3) For budding financial writers, what is the one piece of advice you would give to those writing to educate beginners about finance?
Diana: Make it real! When you think about it, finance is as close to our everyday lives as you can get. The world of finance and business determines where we shop, what fashions we wear, what movies we see, what appliances we use, where our homes are and what they look like, even who our neighbors might be. Forging that link between finance and the personal lives of readers is the most important task financial writers do. (I once jokingly argued to some newsroom interns that financial news was far more important than sports news or political news because we personally never make any professional sports decisions and only rarely make political decisions — but we make financial decisions Every. Single. Day.)
4) What else do you have going on that you’d like our readers to know about?
Diana: I am happily working now on a book for Random House about the creation and early days of America’s chief Wall Street watchdog, the Securities and Exchange Commission. For too many years, I’ve listened to folks demanding financial “deregulation.” I realized that nobody calling for deregulation today has any idea what a market without regulation is actually like — a market, for example, like the one that galloped through the 1920s and tumbled into the Great Depression. Those who set out to regulate Wall Street in 1933 actually did know how unregulated markets worked, and it was a very ugly picture. Telling the story of why we first decided to regulate Wall Street will, I hope, help make the case for why we need to continue to regulate Wall Street. The publication schedule, like everything else, has been upended by the pandemic, but I’ll keep you posted!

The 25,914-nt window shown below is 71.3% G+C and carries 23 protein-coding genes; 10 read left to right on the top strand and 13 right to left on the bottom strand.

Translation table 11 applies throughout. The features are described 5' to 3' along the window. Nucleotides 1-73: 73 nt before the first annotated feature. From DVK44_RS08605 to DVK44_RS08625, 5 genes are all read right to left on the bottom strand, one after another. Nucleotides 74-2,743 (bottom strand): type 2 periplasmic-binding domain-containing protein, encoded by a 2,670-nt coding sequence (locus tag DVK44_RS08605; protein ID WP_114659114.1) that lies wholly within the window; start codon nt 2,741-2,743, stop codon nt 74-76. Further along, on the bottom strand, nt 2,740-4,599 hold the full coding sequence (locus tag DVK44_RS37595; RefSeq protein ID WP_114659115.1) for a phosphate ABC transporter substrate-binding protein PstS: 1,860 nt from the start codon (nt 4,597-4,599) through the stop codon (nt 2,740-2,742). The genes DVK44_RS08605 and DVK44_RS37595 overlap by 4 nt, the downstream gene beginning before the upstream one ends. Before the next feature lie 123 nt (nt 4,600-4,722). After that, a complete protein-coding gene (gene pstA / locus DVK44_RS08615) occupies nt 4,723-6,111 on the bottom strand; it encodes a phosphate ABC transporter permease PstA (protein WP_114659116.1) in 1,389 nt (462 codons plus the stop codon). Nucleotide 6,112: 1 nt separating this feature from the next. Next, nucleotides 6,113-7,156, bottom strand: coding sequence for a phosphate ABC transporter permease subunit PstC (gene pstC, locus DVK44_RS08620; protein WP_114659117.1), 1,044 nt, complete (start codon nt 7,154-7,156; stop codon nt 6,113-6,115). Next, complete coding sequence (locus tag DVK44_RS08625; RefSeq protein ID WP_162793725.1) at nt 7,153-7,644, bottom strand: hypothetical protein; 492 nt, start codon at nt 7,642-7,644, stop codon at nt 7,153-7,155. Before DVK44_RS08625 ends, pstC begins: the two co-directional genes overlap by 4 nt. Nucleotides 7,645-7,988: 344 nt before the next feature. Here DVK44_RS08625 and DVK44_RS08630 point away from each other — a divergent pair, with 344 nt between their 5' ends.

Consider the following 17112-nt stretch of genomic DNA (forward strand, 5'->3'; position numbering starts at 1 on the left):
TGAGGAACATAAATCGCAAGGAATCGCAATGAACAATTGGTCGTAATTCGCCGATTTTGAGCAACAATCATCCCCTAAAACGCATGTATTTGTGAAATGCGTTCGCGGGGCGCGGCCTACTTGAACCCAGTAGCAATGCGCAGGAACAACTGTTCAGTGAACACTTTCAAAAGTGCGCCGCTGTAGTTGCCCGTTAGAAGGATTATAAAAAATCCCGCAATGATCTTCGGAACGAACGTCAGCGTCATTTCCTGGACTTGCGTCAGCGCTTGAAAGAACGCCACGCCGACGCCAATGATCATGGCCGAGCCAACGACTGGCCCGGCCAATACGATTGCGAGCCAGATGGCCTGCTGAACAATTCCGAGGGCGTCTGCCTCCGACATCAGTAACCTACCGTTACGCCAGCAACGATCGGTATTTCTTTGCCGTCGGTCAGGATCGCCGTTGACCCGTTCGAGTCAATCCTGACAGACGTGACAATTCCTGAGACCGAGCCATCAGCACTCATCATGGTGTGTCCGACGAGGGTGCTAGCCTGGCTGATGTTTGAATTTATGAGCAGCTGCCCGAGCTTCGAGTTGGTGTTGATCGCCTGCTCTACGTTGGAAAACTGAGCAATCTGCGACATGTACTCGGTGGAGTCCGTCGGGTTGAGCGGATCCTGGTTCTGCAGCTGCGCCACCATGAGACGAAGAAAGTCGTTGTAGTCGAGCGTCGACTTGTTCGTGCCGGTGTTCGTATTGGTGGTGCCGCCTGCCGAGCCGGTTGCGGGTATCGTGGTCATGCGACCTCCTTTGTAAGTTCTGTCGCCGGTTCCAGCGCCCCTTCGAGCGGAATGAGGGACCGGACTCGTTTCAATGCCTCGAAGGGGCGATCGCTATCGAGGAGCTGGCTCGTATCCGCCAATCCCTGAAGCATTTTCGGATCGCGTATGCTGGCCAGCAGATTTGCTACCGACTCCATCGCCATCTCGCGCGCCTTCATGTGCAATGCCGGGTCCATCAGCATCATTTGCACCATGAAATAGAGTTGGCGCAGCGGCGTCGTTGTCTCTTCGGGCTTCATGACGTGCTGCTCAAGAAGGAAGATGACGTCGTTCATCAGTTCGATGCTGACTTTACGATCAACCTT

5) And finally, I like to ask all authors; when saving and investing your own money, what is your preferred investing style?
Diana: My watchwords are diversification and simplicity, steering toward income-producing stocks and high-quality bonds (both individually and via mutual funds) while keeping the jib up to capture some capital growth in calmer seas. I don’t invest in anything I do not understand, I don’t give anyone discretion to trade in my account without my say-so, and I never invest with friends or family members. (I call those my anti-Madoff rules!)